Originally published by CNN
An outbreak of the mumps virus in the U.S. government’s crowded immigration detention facilities is adding a new strain to a system that the secretary of homeland security warned months ago had reached its “breaking point.”
Officials from Immigration and Customs Enforcement, the Homeland Security agency responsible for the long-term detention and deportation of people who are in the country illegally, said Friday that they have quarantined 5,200 migrants at 39 detention facilities across the country, most after exposure to mumps.
The agency said it has confirmed 334 mumps cases since September. Mumps is considered a highly contagious but not life-threatening disease.
The quarantines, which were first reported by CNN, come as the Trump administration has struggled to manage an ongoing influx of migrants across the U.S.-Mexico border, where immigration authorities have apprehended nearly 600,000 people since October. ICE agents have apprehended another 34,500 people in the interior of the United States, according to official government statistics. The agency says it is currently holding about 52,560 people in detention facilities across the country, 5,000 more than it forecast in its 2019 budget.
Nathalie Asher, the executive associate director for ICE Enforcement and Removal Operations, said that the need for quarantines to prevent the spread of infection will result in lengthier detention times, and compound backlogs across the system.
Asher blamed the influx of migrants — most of whom are families and children — at the southwest border as a “significant” factor in the mumps outbreak.
“With 75% of our current detention population coming to us directly from the border, the fact that we’re seeing mumps in nearly 40 facilities across the country and recent outbreaks of mumps in Central America, the preponderance of evidence points to the major influx at our Southwest border being, at minimum, a significant contributing factor of these occurrences,” Asher said in a statement.
Another ICE official said news reports of mumps outbreaks in Honduras starting in late 2018 and the occurrence of mumps in dozens of ICE facilities also supported that assessment.
There were no confirmed reports of mumps among ICE detainees before 2018, the official said.
Mumps outbreaks in the United States are rare. The virus is largely preventable through the same widely used vaccine that protects against measles and rubella. However, health officials have warned in recent months that declining vaccination rates in the United States have spawned measles outbreaks in cities across the country, including New York City and Portland, Ore.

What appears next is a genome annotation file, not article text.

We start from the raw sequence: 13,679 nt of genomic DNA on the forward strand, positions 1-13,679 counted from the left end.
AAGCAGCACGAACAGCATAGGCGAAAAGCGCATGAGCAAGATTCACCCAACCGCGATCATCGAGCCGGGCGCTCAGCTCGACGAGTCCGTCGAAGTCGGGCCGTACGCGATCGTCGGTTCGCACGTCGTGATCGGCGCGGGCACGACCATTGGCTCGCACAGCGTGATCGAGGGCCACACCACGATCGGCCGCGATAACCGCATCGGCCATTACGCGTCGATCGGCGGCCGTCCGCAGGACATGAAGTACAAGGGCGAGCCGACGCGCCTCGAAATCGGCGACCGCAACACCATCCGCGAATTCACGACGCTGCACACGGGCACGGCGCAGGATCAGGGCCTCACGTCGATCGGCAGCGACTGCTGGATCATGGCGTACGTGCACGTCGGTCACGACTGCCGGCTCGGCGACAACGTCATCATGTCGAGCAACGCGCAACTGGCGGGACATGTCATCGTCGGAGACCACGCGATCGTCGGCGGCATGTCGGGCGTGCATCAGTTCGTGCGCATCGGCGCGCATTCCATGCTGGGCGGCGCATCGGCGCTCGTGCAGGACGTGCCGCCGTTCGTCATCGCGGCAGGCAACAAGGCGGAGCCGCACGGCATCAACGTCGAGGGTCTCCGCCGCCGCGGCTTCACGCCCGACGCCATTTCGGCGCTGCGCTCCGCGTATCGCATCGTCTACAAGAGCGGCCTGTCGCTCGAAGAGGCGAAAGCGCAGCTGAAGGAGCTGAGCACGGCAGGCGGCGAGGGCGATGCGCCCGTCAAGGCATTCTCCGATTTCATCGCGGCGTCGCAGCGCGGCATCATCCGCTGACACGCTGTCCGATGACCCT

The Centers for Disease Control and Prevention also reported a spike in mumps outbreaks, infecting thousands from January 2016 to June 2017. The largest outbreak sickened nearly 3,000 people in a close-knit community in Arkansas.
So far this year, the CDC has documented more than 1,000 mumps cases, including hundreds in Texas and Pennsylvania alone.
The government has not provided an assessment of vaccination rates among detained migrants, most of whom come from the Central American countries of Guatemala, Honduras and El Salvador.
Those three countries have high vaccination rates that are generally on a par with the United States, according to figures published by the CDC. However, access to medical care is extremely limited in rural areas.
In the United States, the most at-risk members of the population, as with other communicable diseases, are the unvaccinated and those living in close or unhygienic quarters, such as prisons, health experts say.
ICE says that all detainees in its custody receive a health screening within the first 12 hours and that the agency offers the MMR — for measles, mumps and rubella — vaccine to those who do not present symptoms. Officials say they work quickly to quarantine those who do exhibit symptoms.
But auditors and human rights advocacy groups have criticized the Department of Homeland Security for poor hygiene and limited access to medical care in its facilities, which range from government-run detention centers to remote private jails, and several detainees have diedof communicable diseases in recent months.
An internal report released last week by the department’s inspector general titled “Concerns about ICE Detainee Treatment and Care at Four Detention Facilities” documented a litany of ICE standards violations, including poor hygiene, expired food, moldy bathrooms, inadequate medical care and nooses found in detainee cells — among other problems — at ICE facilities it investigated in California, New Jersey, Louisiana and Colorado.
Immigrant advocates have also criticized the Trump administration for its aggressive push to detain thousands of migrants, including those who do not appear to pose a threat to public safety.
ICE said earlier this week that more than two-thirds of the 140 people it arrested in a recent five-day operation across the Midwest had no prior criminal history.
On Thursday, sheriff’s deputies in Arizona found the body of a 7-year-old girl in a remote stretch of desert borderland. Officials said the girl was part of a group of five Indian nationals whom smugglers had led across the border into the desert wilderness where the temperature recently reached 108 degrees, U.S. Customs and Border Protection said in a statement.
Border Patrol agents apprehended the other members of the group separately: two adult women, and later, a mother and her 8-year-old child who were suffering from dehydration.